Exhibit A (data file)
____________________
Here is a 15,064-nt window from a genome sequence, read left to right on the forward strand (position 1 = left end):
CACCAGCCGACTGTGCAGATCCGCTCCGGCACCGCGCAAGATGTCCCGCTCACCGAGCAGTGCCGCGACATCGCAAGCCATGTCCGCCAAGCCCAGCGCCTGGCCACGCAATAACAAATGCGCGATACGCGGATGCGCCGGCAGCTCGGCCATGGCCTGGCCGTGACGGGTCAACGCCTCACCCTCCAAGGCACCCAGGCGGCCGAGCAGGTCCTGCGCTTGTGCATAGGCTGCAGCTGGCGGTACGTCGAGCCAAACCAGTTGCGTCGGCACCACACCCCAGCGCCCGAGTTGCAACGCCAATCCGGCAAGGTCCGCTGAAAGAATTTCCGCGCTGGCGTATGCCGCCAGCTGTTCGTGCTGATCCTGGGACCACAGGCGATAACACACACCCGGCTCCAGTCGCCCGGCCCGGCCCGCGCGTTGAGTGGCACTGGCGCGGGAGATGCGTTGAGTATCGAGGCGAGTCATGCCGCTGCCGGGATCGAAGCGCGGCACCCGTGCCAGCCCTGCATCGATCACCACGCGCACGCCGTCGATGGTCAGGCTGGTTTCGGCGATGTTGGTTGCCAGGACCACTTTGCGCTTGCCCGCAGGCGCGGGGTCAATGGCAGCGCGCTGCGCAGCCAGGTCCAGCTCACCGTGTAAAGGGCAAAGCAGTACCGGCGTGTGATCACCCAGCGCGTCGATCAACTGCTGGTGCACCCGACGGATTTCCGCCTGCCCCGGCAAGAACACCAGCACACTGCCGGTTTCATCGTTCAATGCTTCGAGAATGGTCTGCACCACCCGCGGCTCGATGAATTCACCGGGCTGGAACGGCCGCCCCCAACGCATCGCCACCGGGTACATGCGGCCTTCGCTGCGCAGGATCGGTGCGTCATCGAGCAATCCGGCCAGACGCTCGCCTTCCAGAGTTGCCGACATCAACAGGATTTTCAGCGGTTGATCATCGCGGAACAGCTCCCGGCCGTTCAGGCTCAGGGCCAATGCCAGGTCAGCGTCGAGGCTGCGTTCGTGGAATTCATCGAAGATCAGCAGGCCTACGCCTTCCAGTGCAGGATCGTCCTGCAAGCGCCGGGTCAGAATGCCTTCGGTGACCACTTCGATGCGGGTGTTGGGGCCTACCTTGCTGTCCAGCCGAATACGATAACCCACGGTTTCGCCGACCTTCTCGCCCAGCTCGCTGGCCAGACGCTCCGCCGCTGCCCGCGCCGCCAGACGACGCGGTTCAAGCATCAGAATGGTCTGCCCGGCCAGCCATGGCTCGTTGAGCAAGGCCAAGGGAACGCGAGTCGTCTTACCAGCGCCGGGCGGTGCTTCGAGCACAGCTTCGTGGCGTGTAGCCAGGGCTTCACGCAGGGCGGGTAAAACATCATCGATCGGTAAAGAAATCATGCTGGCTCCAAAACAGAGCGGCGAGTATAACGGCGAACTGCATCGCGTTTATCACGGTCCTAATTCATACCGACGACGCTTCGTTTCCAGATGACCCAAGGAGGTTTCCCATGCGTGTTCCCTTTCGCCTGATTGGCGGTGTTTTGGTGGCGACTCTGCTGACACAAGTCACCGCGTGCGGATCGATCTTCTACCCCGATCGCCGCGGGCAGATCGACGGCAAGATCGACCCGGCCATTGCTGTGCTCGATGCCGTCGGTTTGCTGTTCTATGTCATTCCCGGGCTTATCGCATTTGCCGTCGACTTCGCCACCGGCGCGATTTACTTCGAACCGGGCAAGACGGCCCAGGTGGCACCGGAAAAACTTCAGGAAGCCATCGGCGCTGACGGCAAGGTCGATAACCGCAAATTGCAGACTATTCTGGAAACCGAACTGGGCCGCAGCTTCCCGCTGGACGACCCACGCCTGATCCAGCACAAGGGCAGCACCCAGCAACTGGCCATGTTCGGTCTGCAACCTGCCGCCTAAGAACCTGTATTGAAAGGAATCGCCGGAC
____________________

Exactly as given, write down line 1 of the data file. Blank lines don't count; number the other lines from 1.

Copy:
Here is a 15,064-nt window from a genome sequence, read left to right on the forward strand (position 1 = left end):